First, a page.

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Meet the Clayhall woman who carries her heart in a backpack to keep her alive

PUBLISHED: 11:27 02 January 2018 | UPDATED: 11:37 02 January 2018

Surgeon Diana Garcia Saez and Selwa Hussein, who effectively carries an artificial heart in her backpack (credit: Royal Brompton & Harefield Foundation Trust)

Surgeon Diana Garcia Saez and Selwa Hussein, who effectively carries an artificial heart in her backpack (credit: Royal Brompton & Harefield Foundation Trust)

Archant

A woman from Clayhall has become the second ever person in Britain to be given an artificial heart.

As a result of the life changing operation, Selwa Hussein, 39, now effectively carries her heart in a backpack.

The lifesaving kit contains batteries, an electric motor and a pump which pushes air through tubes to power plastic chambers in her chest which push blood around her body.

It weighs seven kilograms and has to be carried around with Selwa wherever she goes.

She is only the second person in the UK to be able to leave hospital with a total artificial heart.

The mum-of-two, from Clayhall was taken to Harefield Hospital,in June with severe heart failure.

Her heart function was deteriorating so rapidly that doctors were forced to put her on an ECMO machine, a life-saving device which delivers oxygen from outside the body and maintains circulation.

Until 2016, Selwa had been free of any symptoms but doctors believe her heart failure was triggered by a condition called familial dilated cardiomyopathy, a genetic disease.

After falling ill, doctors deemed her too unwell to recieve a heart transplant.

Instead, her heart was removed from her body and replaced with the artifical implant by surgeon Diana Garcia Saez on June 27.

She said: “Despite us increasing her medication, Selwa’s condition was getting worse very, very quickly.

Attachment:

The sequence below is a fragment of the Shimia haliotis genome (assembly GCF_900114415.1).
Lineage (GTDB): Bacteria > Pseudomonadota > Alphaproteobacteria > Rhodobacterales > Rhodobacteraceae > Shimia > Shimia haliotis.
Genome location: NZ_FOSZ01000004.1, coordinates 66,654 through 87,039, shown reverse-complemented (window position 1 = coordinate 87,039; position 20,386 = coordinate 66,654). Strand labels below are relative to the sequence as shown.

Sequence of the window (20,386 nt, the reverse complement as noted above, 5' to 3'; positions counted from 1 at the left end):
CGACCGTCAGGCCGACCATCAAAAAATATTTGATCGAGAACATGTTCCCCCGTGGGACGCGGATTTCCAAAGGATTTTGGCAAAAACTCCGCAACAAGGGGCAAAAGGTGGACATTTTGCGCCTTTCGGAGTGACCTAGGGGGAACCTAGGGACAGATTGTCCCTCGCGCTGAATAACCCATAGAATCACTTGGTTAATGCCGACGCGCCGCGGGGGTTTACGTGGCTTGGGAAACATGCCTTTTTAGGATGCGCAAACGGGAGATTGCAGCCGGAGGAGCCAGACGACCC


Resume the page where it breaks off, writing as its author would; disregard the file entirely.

“The only option to save her life was to implant a total artificial heart.”

Following the major operation, Selwa spent August learning how to walk, talk, eat and drink again on Harefield Hospital’s dedicated transplant ward, and building up muscle strength through physiotherapy.

She said: “All I remember from before the operation was crying to my sisters, and giving my final wishes to my family.

“I remember when I woke up, being told my heart had been taken out, and I was so disorientated I thought ‘what does this mean, have I died?’”

The operation was led by Mr Andre Simon, director of heart and lung transplantation and ventricular assist devices.

He said: “The operation went very well and Selwa’s recovery has been excellent.

“For us as a medical team, being able to use the total artificial heart gives us an option when all the others have been exhausted. “Without it, Selwa would not have survived.”

Selwa added: “I can’t thank the staff at Harefield enough: they have been absolutely amazing: everyone, the doctors and the nurses, but the physiotherapists are such experts, and the caterers, the cleaners, the healthcare assistants – they are all so positive for you, even when life felt very bleak.

“It is an incredible place.”

The mother-of-two needs someone who is trained on how the artificial heart works to be with her 24 hours a day, seven days a week.

Her husband has been trained to use the device and Selwa hopes to be discharged home permanently once a full care package is in place.

She added: “Over Christmas I could go shopping, visit my family and I cooked for the first time in months.

“The device is an absolute Godsend. To spend time with my family, to have some – even a little – normality back, is wonderful.”

Harefield Hospital is the only centre in the UK that uses the device as a treatment for patients with heart failure

Selwa is on the heart transplant waiting list.

More than 6,000 people in the UK are currently waiting for a transplant and three people die waiting every day.

However only 32 per cent of the UK population are registered as organ donors and the organisation wants to raise awareness of donation.

To register as a donor or for more information please go to www.organdonation.nhs.uk, or contact the NHS Organ Donor Line on 0300 123 23 23.

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